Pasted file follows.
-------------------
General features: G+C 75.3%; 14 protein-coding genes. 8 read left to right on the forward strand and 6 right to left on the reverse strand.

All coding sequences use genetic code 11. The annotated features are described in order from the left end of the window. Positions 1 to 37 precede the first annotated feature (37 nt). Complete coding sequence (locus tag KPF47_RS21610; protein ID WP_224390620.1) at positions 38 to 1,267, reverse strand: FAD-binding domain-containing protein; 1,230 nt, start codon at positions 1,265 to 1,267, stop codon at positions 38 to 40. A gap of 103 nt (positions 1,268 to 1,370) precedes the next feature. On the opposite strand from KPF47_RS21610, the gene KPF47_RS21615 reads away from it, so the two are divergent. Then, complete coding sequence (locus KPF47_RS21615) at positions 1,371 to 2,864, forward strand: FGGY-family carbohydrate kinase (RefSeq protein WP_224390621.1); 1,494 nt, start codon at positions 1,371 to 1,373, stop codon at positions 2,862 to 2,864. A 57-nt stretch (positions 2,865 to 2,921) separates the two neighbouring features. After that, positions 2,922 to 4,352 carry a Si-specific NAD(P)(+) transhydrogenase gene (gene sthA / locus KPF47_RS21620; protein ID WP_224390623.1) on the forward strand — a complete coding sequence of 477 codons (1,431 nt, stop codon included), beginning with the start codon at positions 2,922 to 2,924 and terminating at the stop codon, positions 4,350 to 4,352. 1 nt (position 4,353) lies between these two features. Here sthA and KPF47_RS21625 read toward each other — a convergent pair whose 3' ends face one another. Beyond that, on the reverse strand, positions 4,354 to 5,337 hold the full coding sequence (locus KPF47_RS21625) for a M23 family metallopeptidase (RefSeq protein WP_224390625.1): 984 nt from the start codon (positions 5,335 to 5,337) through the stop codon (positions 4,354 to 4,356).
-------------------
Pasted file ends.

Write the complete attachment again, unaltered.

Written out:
General features: G+C 75.3%; 14 protein-coding genes. 8 read left to right on the forward strand and 6 right to left on the reverse strand.

All coding sequences use genetic code 11. The annotated features are described in order from the left end of the window. Positions 1 to 37 precede the first annotated feature (37 nt). Complete coding sequence (locus tag KPF47_RS21610; protein ID WP_224390620.1) at positions 38 to 1,267, reverse strand: FAD-binding domain-containing protein; 1,230 nt, start codon at positions 1,265 to 1,267, stop codon at positions 38 to 40. A gap of 103 nt (positions 1,268 to 1,370) precedes the next feature. On the opposite strand from KPF47_RS21610, the gene KPF47_RS21615 reads away from it, so the two are divergent. Then, complete coding sequence (locus KPF47_RS21615) at positions 1,371 to 2,864, forward strand: FGGY-family carbohydrate kinase (RefSeq protein WP_224390621.1); 1,494 nt, start codon at positions 1,371 to 1,373, stop codon at positions 2,862 to 2,864. A 57-nt stretch (positions 2,865 to 2,921) separates the two neighbouring features. After that, positions 2,922 to 4,352 carry a Si-specific NAD(P)(+) transhydrogenase gene (gene sthA / locus KPF47_RS21620; protein ID WP_224390623.1) on the forward strand — a complete coding sequence of 477 codons (1,431 nt, stop codon included), beginning with the start codon at positions 2,922 to 2,924 and terminating at the stop codon, positions 4,350 to 4,352. 1 nt (position 4,353) lies between these two features. Here sthA and KPF47_RS21625 read toward each other — a convergent pair whose 3' ends face one another. Beyond that, on the reverse strand, positions 4,354 to 5,337 hold the full coding sequence (locus KPF47_RS21625) for a M23 family metallopeptidase (RefSeq protein WP_224390625.1): 984 nt from the start codon (positions 5,335 to 5,337) through the stop codon (positions 4,354 to 4,356).